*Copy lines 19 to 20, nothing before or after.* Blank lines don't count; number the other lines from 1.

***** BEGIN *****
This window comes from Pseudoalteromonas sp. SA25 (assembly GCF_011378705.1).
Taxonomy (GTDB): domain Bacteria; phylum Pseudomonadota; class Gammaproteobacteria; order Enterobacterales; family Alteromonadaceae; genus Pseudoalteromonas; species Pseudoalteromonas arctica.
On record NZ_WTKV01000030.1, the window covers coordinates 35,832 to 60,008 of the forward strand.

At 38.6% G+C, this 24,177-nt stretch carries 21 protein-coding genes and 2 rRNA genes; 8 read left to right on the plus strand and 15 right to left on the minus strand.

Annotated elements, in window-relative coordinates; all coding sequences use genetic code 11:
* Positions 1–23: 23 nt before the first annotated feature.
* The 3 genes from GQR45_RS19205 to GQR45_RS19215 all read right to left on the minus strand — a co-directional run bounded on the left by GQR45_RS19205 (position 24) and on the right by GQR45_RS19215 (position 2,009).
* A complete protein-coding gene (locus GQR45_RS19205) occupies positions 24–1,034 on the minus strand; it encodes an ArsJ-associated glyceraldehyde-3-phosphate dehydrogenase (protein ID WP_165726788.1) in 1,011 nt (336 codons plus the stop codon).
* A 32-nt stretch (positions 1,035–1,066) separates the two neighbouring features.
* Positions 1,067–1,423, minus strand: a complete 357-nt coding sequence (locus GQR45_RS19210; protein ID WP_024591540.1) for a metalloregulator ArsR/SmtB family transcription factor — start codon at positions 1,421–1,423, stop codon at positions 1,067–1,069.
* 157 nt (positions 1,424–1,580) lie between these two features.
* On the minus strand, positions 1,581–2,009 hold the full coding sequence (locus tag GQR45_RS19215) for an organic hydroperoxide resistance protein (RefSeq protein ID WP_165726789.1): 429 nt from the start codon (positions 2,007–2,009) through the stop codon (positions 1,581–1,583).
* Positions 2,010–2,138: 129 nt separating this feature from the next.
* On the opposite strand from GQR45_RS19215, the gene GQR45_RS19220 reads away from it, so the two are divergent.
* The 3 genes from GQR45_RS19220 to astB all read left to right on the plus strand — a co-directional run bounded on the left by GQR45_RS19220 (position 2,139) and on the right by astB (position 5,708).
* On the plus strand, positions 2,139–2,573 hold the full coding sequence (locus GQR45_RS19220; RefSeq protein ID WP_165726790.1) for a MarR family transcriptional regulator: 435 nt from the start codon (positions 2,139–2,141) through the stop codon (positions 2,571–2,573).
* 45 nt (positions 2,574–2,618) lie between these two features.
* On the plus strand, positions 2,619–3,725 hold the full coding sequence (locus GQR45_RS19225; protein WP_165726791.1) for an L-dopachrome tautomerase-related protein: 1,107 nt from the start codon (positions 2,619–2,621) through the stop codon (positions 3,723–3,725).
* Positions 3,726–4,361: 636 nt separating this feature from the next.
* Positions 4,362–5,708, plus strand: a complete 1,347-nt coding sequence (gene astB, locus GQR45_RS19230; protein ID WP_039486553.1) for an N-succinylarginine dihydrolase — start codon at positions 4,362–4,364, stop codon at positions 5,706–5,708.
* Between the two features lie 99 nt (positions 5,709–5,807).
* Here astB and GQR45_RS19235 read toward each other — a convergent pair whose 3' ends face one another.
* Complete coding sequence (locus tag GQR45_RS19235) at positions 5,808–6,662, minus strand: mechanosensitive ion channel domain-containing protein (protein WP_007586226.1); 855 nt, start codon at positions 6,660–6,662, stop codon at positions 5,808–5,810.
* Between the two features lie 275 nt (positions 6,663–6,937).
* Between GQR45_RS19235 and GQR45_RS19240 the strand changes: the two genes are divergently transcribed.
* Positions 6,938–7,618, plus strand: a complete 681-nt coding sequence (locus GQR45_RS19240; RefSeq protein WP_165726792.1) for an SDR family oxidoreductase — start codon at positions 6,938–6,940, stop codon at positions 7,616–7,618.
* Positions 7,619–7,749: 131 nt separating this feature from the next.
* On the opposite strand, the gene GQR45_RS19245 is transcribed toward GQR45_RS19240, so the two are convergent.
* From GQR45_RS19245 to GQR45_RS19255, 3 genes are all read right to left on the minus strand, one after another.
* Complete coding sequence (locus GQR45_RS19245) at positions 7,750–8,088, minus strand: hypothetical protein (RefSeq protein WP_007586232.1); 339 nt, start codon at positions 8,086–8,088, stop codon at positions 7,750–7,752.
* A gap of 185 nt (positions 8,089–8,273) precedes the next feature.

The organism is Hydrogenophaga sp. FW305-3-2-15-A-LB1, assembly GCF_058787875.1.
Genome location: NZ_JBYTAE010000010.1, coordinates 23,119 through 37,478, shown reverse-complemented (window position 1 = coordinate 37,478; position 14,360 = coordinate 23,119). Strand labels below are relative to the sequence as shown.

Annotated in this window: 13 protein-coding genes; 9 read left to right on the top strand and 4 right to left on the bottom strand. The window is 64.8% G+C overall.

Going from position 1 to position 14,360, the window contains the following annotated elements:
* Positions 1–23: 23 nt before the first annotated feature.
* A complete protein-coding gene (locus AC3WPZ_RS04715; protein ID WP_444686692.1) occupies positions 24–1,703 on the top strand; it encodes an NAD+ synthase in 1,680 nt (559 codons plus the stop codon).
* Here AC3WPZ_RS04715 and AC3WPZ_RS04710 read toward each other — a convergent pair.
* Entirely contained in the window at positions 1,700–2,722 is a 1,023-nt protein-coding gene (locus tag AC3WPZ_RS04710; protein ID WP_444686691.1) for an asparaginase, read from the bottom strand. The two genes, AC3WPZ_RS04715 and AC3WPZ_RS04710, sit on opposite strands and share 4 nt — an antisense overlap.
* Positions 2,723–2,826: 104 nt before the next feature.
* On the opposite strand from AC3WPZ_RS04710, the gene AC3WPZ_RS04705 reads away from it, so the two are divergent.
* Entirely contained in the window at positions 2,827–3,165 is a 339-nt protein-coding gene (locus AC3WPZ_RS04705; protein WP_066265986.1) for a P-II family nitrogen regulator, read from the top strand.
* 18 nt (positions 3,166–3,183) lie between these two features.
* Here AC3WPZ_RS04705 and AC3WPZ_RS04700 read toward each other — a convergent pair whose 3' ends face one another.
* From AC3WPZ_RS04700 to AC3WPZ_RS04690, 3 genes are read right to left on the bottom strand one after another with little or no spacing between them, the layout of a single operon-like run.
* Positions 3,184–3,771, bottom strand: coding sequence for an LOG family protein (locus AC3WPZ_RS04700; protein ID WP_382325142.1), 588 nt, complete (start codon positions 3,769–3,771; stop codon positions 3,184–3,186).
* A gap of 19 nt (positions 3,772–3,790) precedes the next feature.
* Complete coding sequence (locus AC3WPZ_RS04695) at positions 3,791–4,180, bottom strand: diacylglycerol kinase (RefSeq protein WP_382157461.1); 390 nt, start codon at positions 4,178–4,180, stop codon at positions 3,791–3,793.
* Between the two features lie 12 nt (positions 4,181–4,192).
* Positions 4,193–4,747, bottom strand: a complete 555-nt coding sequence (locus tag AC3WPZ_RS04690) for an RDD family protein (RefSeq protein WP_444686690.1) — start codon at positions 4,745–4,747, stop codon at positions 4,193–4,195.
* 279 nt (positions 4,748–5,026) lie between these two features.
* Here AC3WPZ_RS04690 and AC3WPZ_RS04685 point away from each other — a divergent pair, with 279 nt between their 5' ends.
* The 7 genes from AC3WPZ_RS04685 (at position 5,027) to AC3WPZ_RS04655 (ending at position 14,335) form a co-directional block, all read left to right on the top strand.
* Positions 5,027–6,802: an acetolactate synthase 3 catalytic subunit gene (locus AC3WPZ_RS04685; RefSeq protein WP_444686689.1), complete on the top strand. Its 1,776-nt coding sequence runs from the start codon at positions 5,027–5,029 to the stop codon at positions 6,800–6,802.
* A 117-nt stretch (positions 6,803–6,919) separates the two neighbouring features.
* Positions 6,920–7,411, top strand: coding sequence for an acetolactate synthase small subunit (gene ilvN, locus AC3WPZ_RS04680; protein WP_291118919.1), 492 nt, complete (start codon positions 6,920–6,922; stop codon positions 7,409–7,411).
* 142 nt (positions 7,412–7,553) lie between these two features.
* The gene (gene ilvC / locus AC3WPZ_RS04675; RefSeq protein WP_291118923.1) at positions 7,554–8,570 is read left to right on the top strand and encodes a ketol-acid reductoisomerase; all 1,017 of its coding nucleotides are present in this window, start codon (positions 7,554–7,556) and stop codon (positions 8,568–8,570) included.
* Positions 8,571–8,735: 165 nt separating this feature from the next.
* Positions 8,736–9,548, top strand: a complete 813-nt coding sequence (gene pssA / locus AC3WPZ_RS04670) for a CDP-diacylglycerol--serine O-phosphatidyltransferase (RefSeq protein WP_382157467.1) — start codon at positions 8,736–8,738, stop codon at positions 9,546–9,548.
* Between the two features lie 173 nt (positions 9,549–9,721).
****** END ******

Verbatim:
* Positions 3,726–4,361: 636 nt separating this feature from the next.
* Positions 4,362–5,708, plus strand: a complete 1,347-nt coding sequence (gene astB, locus GQR45_RS19230; protein ID WP_039486553.1) for an N-succinylarginine dihydrolase — start codon at positions 4,362–4,364, stop codon at positions 5,706–5,708.